J.B. Spins

Jazz, film, and improvised culture.

Sunday, May 11, 2014

SFIFF ’14: Miss Zombie

Could you ever fall in love with a zombie? Don’t answer too quickly. The point at which humanity ends is open to debate in Sabu’s intimately stripped down Miss Zombie (trailer here), which screens during the 2014 Seattle International Film Festival.

In the very near future, zombies are a fact of life, but Dr. Teramoto is still rather surprised when an old colleague ships him one for safe-keeping. As long as they do not feed Shara meat, she should remain docile, but her instructions come with a handy pistol, just in case (hello Chekhov). In spite of the neighbors’ protests, Shara soon settles into a Sisyphean existence scrubbing the Teramotos’ flagstone veranda.

However, Shara seems to inspire very human-like responses from those around her. Teramoto’s wife Shizuko feels pity for her, while their son Kenichi is fascinated by her mysterious presence. Unfortunately, the doctor’s lecherous groundskeepers act on their vilest impulses towards her, with his silent acquiescence. When tragedy unexpectedly strikes, Shara’s relationship with the family will become far more complex.

Miss Zombie has the general sensibilities of the zombie film Joseph Losey never made. To a large extent, the human exploitation of zombies represents more conventional class and gender conflicts (which are present too, barely contained beneath the film’s surface). It also directly explores notions of human sentiency, hinting at lingering sense memories from Shara’s previous life.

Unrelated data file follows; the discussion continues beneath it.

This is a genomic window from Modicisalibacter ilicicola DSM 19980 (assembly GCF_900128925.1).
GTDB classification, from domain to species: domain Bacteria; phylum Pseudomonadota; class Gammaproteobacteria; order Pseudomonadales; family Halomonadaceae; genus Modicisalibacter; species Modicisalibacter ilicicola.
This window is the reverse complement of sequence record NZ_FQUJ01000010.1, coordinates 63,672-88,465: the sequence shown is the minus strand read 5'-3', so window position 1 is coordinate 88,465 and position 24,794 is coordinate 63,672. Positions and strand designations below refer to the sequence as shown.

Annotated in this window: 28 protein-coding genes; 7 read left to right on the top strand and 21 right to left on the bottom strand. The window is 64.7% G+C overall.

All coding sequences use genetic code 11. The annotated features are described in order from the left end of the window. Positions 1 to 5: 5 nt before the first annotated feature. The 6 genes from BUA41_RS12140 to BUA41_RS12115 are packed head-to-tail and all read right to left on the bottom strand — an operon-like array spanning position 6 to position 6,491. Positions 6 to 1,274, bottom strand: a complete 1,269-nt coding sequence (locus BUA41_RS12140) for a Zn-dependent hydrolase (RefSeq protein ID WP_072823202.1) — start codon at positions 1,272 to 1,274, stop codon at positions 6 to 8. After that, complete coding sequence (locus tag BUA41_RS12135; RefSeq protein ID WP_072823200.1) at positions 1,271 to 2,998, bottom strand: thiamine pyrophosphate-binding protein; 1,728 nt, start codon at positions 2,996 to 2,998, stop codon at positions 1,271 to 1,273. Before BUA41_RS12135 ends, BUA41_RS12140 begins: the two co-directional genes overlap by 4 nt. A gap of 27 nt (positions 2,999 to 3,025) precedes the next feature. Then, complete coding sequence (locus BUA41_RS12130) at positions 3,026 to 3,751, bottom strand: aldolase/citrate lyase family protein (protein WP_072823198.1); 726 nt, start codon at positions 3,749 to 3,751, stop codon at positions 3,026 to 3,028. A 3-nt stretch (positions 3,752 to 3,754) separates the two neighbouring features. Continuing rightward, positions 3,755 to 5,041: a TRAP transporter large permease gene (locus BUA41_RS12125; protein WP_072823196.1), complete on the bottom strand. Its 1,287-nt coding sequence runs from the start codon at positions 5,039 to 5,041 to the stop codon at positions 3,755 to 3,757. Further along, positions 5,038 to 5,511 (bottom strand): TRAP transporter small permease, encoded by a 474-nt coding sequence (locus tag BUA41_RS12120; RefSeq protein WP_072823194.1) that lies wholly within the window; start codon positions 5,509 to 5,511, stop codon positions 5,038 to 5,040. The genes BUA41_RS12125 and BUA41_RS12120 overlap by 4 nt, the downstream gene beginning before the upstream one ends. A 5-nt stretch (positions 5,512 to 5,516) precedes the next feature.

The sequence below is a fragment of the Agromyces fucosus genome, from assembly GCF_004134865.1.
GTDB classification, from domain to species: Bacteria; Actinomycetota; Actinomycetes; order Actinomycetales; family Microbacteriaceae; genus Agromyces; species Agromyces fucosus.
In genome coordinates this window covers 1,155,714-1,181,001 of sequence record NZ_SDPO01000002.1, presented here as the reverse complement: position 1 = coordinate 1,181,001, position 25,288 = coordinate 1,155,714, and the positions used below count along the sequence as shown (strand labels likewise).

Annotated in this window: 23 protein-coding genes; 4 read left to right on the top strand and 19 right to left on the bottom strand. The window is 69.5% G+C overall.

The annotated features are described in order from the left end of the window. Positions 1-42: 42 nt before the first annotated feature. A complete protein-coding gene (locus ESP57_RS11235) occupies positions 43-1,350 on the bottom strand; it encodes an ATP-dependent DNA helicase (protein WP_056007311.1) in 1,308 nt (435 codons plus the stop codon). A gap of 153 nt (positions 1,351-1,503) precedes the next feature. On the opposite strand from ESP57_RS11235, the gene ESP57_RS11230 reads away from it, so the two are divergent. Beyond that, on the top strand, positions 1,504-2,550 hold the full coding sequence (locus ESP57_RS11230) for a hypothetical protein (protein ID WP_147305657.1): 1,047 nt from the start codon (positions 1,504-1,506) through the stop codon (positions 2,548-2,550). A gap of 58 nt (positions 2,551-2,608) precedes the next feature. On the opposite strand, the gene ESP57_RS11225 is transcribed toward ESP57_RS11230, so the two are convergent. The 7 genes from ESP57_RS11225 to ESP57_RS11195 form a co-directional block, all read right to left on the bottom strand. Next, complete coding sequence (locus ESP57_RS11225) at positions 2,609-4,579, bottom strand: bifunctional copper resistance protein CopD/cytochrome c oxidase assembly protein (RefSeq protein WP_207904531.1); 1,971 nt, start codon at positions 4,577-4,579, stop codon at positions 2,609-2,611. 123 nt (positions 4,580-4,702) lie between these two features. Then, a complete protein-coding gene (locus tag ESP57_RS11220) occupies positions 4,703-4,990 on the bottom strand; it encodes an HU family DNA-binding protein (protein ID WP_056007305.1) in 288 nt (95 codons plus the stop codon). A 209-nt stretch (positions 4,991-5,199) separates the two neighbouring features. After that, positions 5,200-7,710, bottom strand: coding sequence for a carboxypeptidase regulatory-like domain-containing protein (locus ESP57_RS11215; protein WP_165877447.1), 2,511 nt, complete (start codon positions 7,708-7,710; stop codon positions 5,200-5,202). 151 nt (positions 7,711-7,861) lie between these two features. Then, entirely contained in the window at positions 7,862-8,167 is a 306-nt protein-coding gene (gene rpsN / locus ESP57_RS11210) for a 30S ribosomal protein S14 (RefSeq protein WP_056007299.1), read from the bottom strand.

Without question, Ayaka Komatsu gives the finest zombie performance probably ever. She is the film’s lynchpin, anchor, and all-around MVP. Watching her so subtly yet so vividly project her stirrings of memory and consciousness is absolutely heartbreaking. Bub from Day of the Dead simply cannot hold a candle to her. She also gets some key support from Makoto Togashi and young Riku Onishi, as Shizuko and Kenichi Teramoto, who figure prominently in the emotionally heavy third act.

Fortunately, Sabu’s relatively simple but deep-as-the-ocean story is worthy of her efforts. For a genre film, Miss Zombie packs a shocking wallop of a punch. Daisuke Sôma’s mostly black-and-white cinematography is also unusually stylish, conveying a vibe that is part old school Romero and part Cassavetes.

With Miss Zombie, Sabu really raises the stakes for zombie films. The same old shuffling hordes simply will not cut it anymore. It ranks alongside the original Night of the Living Dead, but takes viewers to a very different place. Highly recommended for genre fans and those who appreciate social allegories of any stripe, Miss Zombie screens Friday (5/16), Saturday (5/24) and Sunday (5/25) during this year’s Seattle International Film Festival.

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